Manchester Airport celebrates 75 years of operation
Posted: 25 June 2013 | Manchester Airport | No comments yet
Manchester Airport, the gateway to the North of England, celebrates its 75th anniversary…
Manchester Airport, the gateway to the North of England, today celebrates its 75th anniversary. On Saturday June 25th 1938, the airport was officially opened by an air display from the Royal Air Force by the command of Sir Kingsley Wood, his Majesty’s Secretary of State for Air. Operations began two days later and in the first 14 months, the airport handled 7,600 passengers, which is the equivalent of a Summer morning’s work today.
Manchester was the first city in Great Britain to establish a municipal aerodrome when an Air Ministry licence was granted to the Corporation on April 22nd 1929. In January 1934, an airline senior pilot claimed that the existing Barton site for Manchester was unsuitable and by July 1934 the City Council had chosen Ringway as a new home. A Public Inquiry was held in October and the Government approved the site in February 1935.
The first service was by KLM and flew to Blackpool, Speke, Ringway via a request stop to Doncaster and finally Amsterdam. The original 1938 route network included the exotic hotspots of Western Super-Mare, Croydon and Doncaster whereas Manchester now serves close to 200 international destinations worldwide. The early airlines of Great Western and Southern and Railway Air Services have been replaced by the likes of Emirates, American, Etihad, Singapore, Qatar, United and Delta on the departure boards.
Andrew Cowan, Chief Operating Officer for MAG, owners of Manchester Airport, said: “Today is a significant milestone in our history as we reach our 75th anniversary. I hope that this was the vision that the city forefathers had for the project when they first decided to open an airport here. It’s even more significant for us this year as we’ve completed a transformational increase in the size of the company having added London Stansted to our group of airports.
“This Summer, Manchester has surpassed 20m passengers again and we are the third largest airport in the UK, while the company is responsible for 42m passengers as a group of airports and we will begin to build our Airport City development this year, further cementing Manchester’s reputation as a European business destination. We’ve achieved much in our opening 75 years of existence and we’re well placed for an even brighter future.”
The Secretary of State officially opened the airport at 12.30pm before the air display from RAF aircraft. The public were invited to ‘joy-ride’ on selected flights between 6.15pm and 10pm. Aircraft such as a De Havilland Express, a Mongoose Avro and a Fox Moth were stationed adjacent to a public enclosure where passengers could experience flights for 5 shillings per person.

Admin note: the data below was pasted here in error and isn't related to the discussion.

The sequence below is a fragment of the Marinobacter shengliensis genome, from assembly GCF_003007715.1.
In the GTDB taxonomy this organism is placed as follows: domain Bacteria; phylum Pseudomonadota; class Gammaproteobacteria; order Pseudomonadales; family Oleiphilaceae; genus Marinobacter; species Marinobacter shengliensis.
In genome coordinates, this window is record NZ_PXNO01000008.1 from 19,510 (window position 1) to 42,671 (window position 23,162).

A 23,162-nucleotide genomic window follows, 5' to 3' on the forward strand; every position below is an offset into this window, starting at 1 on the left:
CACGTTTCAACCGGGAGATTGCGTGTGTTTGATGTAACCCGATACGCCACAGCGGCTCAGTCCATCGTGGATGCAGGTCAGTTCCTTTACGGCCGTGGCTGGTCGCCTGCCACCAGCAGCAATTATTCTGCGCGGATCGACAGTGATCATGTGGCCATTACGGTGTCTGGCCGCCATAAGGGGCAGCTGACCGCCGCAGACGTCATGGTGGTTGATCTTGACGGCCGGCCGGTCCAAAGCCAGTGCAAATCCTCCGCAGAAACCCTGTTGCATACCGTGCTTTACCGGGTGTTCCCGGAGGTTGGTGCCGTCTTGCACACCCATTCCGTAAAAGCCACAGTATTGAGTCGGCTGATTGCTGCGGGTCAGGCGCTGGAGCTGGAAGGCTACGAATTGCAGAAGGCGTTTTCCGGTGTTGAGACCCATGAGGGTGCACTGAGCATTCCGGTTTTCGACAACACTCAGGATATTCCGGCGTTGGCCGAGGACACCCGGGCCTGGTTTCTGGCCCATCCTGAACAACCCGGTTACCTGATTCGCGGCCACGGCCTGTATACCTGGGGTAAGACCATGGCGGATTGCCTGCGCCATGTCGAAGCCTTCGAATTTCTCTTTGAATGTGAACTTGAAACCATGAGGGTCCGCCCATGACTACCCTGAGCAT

The Lord Mayor of Manchester in 1938 was alderman Joseph Crookes Grime, and on the day of the air display, he quoted in his notes from a publication called ‘Invitation to Industry’ from the Manchester Development Committee. He said in those notes: “In transport, in finance, in industry and public services the city stands out as a world centre, economically equipped for the needs of today and tomorrow. No field for enterprise can offer more than Manchester can offer.”
The airport’s history stretches back even further than 1938 as Manchester was already a hotbed of air activity. In 1910 Louis Paulhan landed a Farman biplane in a field near Burnage and claimed a £10,000 prize offered by the Daily Mail for the first person to fly from London to Manchester. A road at the airport’s Runway Visitor Park is named in his honour. A number of short-lived aerodromes existed around Manchester in order to handle increasing air traffic, and in 1919, Britain’s first scheduled air service began from a private airfield in Manchester to Birkdale Sands in Southport and on to South Shore, Blackpool. In 1926, the city fathers realised that unless Manchester had a permanent airport, the city could suffer and, as a result of their efforts, the first Manchester Airport was built, of which today’s airport is the direct descendent.
During World War 2, the airport became a hub of wartime engineering activity as an aircraft manufacturing centre for Fairey Aviation and Avro. Runway and airport facilities were enhanced with three new runways and ten new hangars being added during this period. The airport also acted as a training centre for over 60,000 parachutists.
75 years on, the airport is the third largest in the UK and recently passed the 20m passenger mark again having reached a peak of 22m in 2007. In 1954, the airport served a million passengers and by 1995, that had risen to 15 million. The airport now has three terminals and two runways and will this year begin construction on the UK’s first Airport City project.
Manchester Airport is part of MAG and serves nearly 42 million passengers through its ownership and operation of Manchester, London Stansted, East Midlands and Bournemouth airports. Its property and facilities management arm, MAG Property, is responsible for the Group’s £500m estate and the development of Manchester’s Airport City.